Second, even though Fields’ test for hypocrisy among the millionaires is, in my view, an invalid one, I believe that, because their proposed form of contract differs from a fully voluntary assurance contract, we cannot yet substantially rule out some other important and relevant forms of insincerity. Commitment to a fully voluntary assurance contract would, in my view, constitute rather solid evidence of a sincere belief in their cause. But, demanding a similar contract that involves government coercion of some potentially unwilling participants does not provide quite as reliable evidence for their integrity.
What interests me is whether these millionaires’ highest priority is, as they would surely wish us to believe, contributing to constructive solutions or if, instead, they have some ulterior motives. Are they truly most concerned about helping to improve particular aspects of our country or are they actually more concerned about, for example, receiving publicity or promoting big government and transfers of wealth from the private to the public sector for ideological reasons?
I believe that these questions could, to an extent, be answered if the millionaires were approached with the types of alternative queries that I suggested to Michelle Fields at the end of my email to her. This more ingenuous approach basically probes whether they would be as willing to support other, possibly voluntary, means of achieving similar goals as they are to support their pursuit through taxation, as long as those other means still included assurances of sufficient commitment from others. If they are sincerely most concerned with facilitating improvements in the country, then they should at least be open to fully contributing to their achievement through such alternative means. If, instead, they respond to inquiries by stubbornly refusing to consider participation in even comparably low-risk alternative strategies and appear more concerned with insisting on taxation than they are with the supposed purpose of levying those taxes, it would then raise strong suspicions about their true motives.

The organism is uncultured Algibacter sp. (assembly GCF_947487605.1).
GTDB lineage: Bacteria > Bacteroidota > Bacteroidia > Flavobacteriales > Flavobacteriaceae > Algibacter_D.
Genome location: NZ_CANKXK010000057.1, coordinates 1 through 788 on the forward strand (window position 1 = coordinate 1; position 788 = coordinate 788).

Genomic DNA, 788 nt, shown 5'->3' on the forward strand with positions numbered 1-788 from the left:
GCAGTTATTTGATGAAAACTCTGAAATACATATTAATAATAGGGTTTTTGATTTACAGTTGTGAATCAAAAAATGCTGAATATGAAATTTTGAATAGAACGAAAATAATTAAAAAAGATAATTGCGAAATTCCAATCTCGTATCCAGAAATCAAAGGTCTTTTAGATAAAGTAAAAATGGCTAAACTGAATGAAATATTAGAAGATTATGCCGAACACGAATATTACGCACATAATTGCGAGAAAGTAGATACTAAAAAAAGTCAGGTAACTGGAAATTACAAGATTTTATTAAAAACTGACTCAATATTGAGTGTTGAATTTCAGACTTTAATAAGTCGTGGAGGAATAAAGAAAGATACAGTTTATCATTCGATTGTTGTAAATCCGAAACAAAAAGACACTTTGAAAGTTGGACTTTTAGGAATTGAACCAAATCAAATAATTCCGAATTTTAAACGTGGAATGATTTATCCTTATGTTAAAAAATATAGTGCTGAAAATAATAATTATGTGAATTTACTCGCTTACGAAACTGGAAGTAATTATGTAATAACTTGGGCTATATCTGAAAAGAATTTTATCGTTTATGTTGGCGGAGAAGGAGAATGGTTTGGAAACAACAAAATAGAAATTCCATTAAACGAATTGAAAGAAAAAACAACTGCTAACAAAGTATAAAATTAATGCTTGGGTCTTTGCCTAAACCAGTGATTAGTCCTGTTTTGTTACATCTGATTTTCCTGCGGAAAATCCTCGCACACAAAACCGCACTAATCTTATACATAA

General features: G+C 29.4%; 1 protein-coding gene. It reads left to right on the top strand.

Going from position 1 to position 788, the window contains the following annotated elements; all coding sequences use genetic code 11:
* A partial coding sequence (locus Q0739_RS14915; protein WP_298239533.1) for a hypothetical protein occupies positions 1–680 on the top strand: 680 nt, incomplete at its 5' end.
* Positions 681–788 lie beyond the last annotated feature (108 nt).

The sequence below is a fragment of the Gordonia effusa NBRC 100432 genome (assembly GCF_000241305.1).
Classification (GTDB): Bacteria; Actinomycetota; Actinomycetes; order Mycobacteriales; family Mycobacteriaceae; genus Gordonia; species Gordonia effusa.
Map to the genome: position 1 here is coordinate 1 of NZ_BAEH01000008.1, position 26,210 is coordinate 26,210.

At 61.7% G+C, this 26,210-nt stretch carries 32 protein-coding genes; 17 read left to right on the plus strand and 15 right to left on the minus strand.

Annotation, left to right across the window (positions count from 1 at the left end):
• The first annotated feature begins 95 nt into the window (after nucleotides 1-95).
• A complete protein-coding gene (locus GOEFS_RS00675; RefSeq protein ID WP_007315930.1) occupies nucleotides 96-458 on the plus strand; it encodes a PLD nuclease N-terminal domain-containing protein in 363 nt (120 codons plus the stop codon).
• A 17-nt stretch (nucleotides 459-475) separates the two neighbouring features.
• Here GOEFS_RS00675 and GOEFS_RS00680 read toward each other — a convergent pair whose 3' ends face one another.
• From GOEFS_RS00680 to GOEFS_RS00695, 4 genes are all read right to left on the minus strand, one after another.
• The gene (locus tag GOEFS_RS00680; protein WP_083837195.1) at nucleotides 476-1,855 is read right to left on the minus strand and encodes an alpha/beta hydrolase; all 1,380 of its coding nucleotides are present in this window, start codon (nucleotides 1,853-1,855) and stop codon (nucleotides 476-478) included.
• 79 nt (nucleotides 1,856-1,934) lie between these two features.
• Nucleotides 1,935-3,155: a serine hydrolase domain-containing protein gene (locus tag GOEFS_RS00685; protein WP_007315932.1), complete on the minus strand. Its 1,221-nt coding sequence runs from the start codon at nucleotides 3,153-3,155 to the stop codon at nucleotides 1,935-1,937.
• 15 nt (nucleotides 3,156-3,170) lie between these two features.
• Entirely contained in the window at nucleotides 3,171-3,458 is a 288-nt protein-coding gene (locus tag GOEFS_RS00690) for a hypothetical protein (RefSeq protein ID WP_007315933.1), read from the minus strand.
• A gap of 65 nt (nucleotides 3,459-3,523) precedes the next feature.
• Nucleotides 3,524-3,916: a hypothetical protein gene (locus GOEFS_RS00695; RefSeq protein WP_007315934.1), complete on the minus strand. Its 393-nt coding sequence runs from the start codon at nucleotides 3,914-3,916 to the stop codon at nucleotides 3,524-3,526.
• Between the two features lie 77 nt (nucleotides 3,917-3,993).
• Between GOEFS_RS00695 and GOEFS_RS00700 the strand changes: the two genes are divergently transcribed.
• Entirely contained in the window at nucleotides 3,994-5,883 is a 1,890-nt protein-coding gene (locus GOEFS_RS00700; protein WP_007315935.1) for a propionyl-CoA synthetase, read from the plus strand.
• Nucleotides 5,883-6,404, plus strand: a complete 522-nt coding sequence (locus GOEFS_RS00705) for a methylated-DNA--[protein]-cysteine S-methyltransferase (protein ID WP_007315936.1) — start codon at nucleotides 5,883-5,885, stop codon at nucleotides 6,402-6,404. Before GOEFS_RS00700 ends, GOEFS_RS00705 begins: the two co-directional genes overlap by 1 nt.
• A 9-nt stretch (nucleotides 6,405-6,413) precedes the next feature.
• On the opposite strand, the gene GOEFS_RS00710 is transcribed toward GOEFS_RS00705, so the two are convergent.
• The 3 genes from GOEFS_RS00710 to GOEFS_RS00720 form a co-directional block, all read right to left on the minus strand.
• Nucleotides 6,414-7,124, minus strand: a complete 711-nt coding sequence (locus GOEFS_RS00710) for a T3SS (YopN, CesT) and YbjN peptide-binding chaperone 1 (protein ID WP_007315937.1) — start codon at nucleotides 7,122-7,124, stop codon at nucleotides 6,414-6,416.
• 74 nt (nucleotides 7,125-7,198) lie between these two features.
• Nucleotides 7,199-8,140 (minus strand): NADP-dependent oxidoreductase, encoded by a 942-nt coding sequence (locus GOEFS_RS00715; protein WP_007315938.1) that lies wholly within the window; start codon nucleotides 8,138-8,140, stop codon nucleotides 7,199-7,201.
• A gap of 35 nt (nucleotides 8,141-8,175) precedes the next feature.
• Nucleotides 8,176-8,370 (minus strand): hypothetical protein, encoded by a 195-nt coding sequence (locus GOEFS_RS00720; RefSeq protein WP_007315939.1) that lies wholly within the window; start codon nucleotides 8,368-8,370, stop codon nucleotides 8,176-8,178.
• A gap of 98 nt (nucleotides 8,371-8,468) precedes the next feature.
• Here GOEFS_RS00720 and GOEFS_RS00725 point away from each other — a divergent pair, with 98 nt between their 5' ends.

But note that, even though this latter case could indicate various forms of lack of integrity that should indeed trouble us, hypocrisy is likely not one of them.
Among the most important things that we can do to develop a healthier society are learning to recognize various types of fallacies that are employed in public discourse and calling them out strongly when we spot them. But carrying out these tasks alone is not enough. Just because someone attempts to support their criticism about a situation with fallacious arguments does not necessarily mean that the situation is free of corruption. Upon investigation, we may deem it to be corrupt in the very ways that were being expressed, though for different, more valid, reasons. Or we may instead discover it to be corrupt in completely different and unrelated ways. So it is always important to keep an open mind and to critically examine any situation that is called into question, even if the original questioner did so based on faulty reasoning.
Michelle Fields’ method of investigation and charge of hypocrisy in regards to the “Patriotic Millionaires” were misguided. But they brought about an excellent teachable moment – an opportunity to illustrate the need for and to practice these important skills of identifying and challenging sophistry and then following up by considering and suggesting more constructive methods of investigation.
Tags: assurance contracts, economics, fallacies, government, groupon, hypocrisy, investing, kickstarter, michelle fields, politics, risk, social change, sophistry, taxes, the daily caller, voluntarism